There have been some spectacularly bad talk-show hosts. Chevy Chase epically bombed on his own show on Fox back in 1993. And who can forget tennis star John McEnroe’s short stint hosting a talk show on CNBC 16 years ago?
Actually, everyone forgot that show pretty much immediately.
Comedian Connor Ratliff could imagine worse. In 2014 he trimmed his beard, flattened his affect, threw on the most casual lumberjack-style clothes in his closet and shuffled onto stage at the Upright Citizens Brigade Theater in New York City, playing Star Wars-creator George Lucas if Lucas had his own talk show.
The results are … weird. And very very funny. The George Lucas Talk Show continued into 2020 and even spawned an outrageous spin-off (more on that later) before the covid-19 pandemic temporarily shut down everything.
Loosely mimicking the famously uncharismatic Lucas, Ratliff delivers a profoundly bad monologue then interviews comedians, actors and musicians while -- in the early episodes, at least -- his sidekick Jar Jar Binks, a human version of the racist CGI character from Lucas’s The Phantom Menace, chortles on the couch.
The jokes are awkward. The banter is stilted. The guests visibly are uncomfortable. The whole fictional show is badly-conceived, poorly-executed and borderline unwatchable. Like a Star Wars-themed Between Two Ferns.
And that’s what’s so funny about it. “The bit was, Geore Lucas is the least charismatic man of all time trying his hardest to succeed in a format that’s based solely on personality,” Griffin Newman, a frequent guest on the show, explained on The Flophouse podcast.
When Shaun Diston, the actor who played the talk show’s version of Jar Jar Binks, moved to Los Angeles, Newman took over as sidekick. Newman plays a different racist CGI creation of Lucas’s -- Watto, a thinly-veiled Jewish stereotype from The Phantom Menace.
In March 2020 Newman’s Watto took over the UCB stage to perform a bizarre one-alien musical review. It was one of UCB’s last comedy acts before the theater suspended operations amid the pandemic.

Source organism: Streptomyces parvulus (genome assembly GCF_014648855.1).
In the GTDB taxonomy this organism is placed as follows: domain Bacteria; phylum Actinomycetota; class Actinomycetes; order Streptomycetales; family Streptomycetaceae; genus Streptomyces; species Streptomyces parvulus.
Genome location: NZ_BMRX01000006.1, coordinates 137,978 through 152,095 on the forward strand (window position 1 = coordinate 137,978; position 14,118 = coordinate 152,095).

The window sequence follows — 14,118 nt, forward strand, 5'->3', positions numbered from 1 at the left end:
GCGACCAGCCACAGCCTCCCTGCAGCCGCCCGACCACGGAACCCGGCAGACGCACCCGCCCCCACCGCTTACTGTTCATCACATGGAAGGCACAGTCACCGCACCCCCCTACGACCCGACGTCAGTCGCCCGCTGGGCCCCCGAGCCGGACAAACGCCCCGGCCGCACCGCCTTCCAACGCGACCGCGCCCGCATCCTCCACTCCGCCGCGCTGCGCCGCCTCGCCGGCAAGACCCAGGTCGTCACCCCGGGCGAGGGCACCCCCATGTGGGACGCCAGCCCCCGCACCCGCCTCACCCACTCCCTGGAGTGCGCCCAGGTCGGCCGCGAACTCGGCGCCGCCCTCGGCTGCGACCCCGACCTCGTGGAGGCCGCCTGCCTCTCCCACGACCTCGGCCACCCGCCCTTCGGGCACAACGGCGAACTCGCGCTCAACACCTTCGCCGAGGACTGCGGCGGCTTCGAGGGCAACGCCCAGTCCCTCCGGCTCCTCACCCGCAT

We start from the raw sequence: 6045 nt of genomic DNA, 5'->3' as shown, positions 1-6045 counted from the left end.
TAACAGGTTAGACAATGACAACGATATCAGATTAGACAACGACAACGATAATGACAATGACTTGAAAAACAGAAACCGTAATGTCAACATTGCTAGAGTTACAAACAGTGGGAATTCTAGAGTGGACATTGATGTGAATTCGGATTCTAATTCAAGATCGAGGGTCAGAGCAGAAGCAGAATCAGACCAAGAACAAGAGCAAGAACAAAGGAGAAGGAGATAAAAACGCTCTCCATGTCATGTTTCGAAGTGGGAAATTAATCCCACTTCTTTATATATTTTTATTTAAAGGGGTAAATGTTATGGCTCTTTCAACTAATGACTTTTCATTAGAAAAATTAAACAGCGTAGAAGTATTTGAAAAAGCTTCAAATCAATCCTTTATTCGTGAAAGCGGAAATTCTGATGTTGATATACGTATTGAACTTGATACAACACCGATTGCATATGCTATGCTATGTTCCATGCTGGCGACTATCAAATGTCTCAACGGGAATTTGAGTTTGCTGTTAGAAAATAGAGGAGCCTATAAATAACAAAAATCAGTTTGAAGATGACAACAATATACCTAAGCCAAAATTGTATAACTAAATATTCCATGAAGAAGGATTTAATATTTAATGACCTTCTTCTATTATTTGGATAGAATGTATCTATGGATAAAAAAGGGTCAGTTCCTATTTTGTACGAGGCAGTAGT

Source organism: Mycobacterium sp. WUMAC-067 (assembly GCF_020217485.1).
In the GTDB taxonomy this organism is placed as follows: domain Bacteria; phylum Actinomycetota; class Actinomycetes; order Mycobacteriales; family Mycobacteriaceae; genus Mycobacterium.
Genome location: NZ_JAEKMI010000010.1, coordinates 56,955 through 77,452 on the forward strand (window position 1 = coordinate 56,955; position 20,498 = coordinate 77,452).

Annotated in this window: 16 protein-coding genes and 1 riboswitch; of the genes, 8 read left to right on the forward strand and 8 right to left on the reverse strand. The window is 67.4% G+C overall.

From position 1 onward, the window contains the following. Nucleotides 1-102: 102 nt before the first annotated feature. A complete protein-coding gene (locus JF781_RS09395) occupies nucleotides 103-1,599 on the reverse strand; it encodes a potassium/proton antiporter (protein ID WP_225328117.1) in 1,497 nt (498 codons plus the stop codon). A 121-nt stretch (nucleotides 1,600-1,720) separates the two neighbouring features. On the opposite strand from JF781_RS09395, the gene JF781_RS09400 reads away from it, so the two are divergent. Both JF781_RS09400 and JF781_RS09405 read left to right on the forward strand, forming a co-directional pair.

Ratliff, who in 2020 is best known for his autobiographical podcast about getting fired by Tom Hanks, doesn’t try too hard to mimic Lucas’s lumberjack appearance or his mousy intonation. Instead, he wisely captures Lucas’s solipsism and general cluelessness about the culture in which his creations play such an outsize role.
All of the faux-Lucas’s monologue jokes are about Lucas’s own movies. “There’s been another earthquake out it California,” he jokes in episode two. “Or, as Howard the Duck might refer to them, earth-quacks.”
It doesn’t matter who the guest is or what they’re talking about, Ratliff-as-Lucas will steer the conversation back to Star Wars, Indiana Jones, Howard the Duck, American Graffiti, Willow or The Radioland Murders.
In episode one, writer Tami Sagher tries in vain to talk about her experiences working on the T.V. show How I Met Your Mother. But Ratliff’s Lucas brushes her off. He’s suing How I Met Your Mother, he says, because it illegally copies the plots of the Star Wars prequel trilogy. “It’s about how Anakin Skywalker met Luke’s mother.”
It’s not funny. It’s not supposed to be. And that’s what’s so funny about it. Follow The George Lucas Talk Show on Facebook and watch old episodes on Vimeo.